studies as well as science can be taught on field trips. 

• Involve your students in planning what to wear and bring. 

• Study the area you will visit; look at pictures, discuss the trails, 
plan to look for specific things on the trip. 

• Tell your students the plan for the day; how far they will walk, 
when they will eat lunch, what they can expect to be doing. 

We also ask the following preparation of every group: 

1 . Wear Clothing Appropriate for Outdoor Activities. Jackets or 
raincoats are necessary if it is cool or cloudy — especially on 
beach programs since lake breezes may be chilling. Platform 
shoes and sandals are dangerous and should not be worn. Old 
clothing is advised since you will be participating in activities 
which require sitting on the ground. Ranger-conducted programs 
may have to be cancelled if the group is not safely attired. 

2. Drinking Water Is Not Available Along Trails. Bring water for your 
group, especially in hot weather, even if you bring other drinks 
for lunch. We suggest reusable containers (thermos bottles, 
canteens or returnable bottles) for all beverages. 

3. Please Try To Be on Time. Rangers can wait only a limited 
amount of time for each group. If for any reason you are late or 
cannot make the scheduled appointment, please call as soon as 
possible. Even if your group is late we may have to end the 
program on time. If your group fails to show up at all and has not 
cancelled, it may result in withdrawing program privileges for 
your group for up to two years. 


4. You Will Need to Provide Your Own Transportation. Please be 
sure that the drivers know where they will be going and how to 
reach the park. Don't confuse the National Lakeshore with the 
State Park. 

5. Please Provide at Least One Adult for Every Ten Students. This is 
necessary for the safety and supervision of the group. Be sure 
that the chaperones are adequately dressed and prepared; they 
should be physically able and willing to participate. 

6. If Anyone Is Allergic to Bee Stings We Must Know It Before the 
Program. Please have them bring their medication and stress that 
they, or the group leader, must be able to administer it. 

7. Our Programs Usually Include Games and Other Activities. We 

ask that group leaders and chaperones participate fully— no 
wallflowers please! 

8. Group Leaders Are Expected to Cooperate With the Rangers in 
Encouraging the Proper Behavior of the Group. The rangers will 
confer with the leaders at the beginning of a program. Extremely 
disruptive or unsafe behavior could necessitate the termination 
of a program. Leader supervision of students is necessary in all 

9. We Are All Responsible for Protecting the Parks that We Use. 
Please Discuss the Following Rules with Your Students. 

a. Stay on the trail. This helps control erosion by preventing the 
destruction of vegetation. Exceptions can be arranged, but 
please check with a ranger. 

b. Leave the area as you found it, for others to enjoy. 

c. Plant specimens or parts of plants may be taken only with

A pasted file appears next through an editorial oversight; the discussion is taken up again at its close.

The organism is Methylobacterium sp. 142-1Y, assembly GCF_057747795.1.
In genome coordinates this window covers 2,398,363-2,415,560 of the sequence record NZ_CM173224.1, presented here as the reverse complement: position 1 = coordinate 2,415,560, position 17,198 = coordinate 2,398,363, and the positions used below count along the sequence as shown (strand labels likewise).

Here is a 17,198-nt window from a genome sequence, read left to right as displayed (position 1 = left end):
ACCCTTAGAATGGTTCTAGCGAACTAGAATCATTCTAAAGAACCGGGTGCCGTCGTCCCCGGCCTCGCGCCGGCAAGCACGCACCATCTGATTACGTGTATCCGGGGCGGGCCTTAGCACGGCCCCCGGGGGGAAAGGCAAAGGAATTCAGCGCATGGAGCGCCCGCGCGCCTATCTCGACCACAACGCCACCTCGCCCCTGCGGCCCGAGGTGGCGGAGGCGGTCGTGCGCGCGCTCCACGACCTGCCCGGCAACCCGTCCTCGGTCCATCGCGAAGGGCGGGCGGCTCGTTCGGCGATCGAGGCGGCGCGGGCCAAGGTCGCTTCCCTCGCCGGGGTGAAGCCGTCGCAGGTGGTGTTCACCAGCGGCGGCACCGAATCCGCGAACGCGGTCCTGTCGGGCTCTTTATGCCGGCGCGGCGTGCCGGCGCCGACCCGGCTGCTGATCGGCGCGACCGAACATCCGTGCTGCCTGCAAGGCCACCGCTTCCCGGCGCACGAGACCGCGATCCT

permission. (Exceptions are edible berries and mushrooms for 
personal consumption; with these, know what you are eating 
and leave some for the animals.) 

d. Fires are permitted only in grills and containers. Any coals 
must be carried out and disposed of properly. 

e. Some properties are still in private ownership. Please respect 
landowners' rights. 

f. If you pack it in, pack it out. Receptacles are provided for your 

To help the field trip continue into your classroom, post-site 
activities are also provided with many programs. 


Scheduling a Field Trip 

To Come on Your Own With Your Class: 

1 . We suggest that you visit the area yourself before bringing your 
group. Call us to have orientation information sent to you, or 
stop by the Visitor Center. 

2. Decide which area to visit and what the themes and objectives 
for the trip will be. 

3. Call the Lakeshore Visitor Center to let us know which area you 
will be visiting and when. If you are bringing a bus you will need 
to make reservations to park at many areas. 

4. Prepare your class. If you would like pre-site materials please let 
us know. 

5. Teacher workshops are periodically scheduled, to teach 
environmental education approaches and techniques. Call the 
scheduling office for details; college credit is available. 

To Arrange a Ranger-Conducted Activity: 

1 . Decide what you want to accomplish with your field trip. 

2. Select one or more options for program and area. Have 
alternative dates in mind. 

3. Call the scheduling office to make a reservation; try to call at 
least one month in advance. The office is open from 1-4 p.m., 
Monday through Friday. Approximately two weeks before your 
program you will receive a copy of the scheduling form for your 
group. The names of the rangers assigned to your program will 
appear on the sheet. Feel free to call them to discuss the content 
of your program. Please be aware, however, that these 
assignments change without notice. Any questions or changes 
regarding date, time, meeting place or number of participants 
should be directed to the scheduling office. Please bring the 
confirmation sheet with you when you come. During the summer 
it will be your "admission slip" to many park areas. 

Written inquiries or requests for programs should be sent to: 

Environmental Education 
Scheduling Office 
Indiana Dunes National Lakeshore 
1100 North Mineral Springs Road 
Porter, IN 46304 

Telephone inquiries or reservations should be made with the 
Scheduling Office: (219) 926-7561 (from 1-4 p.m., Monday through 


National Park Service 

Department of the Interior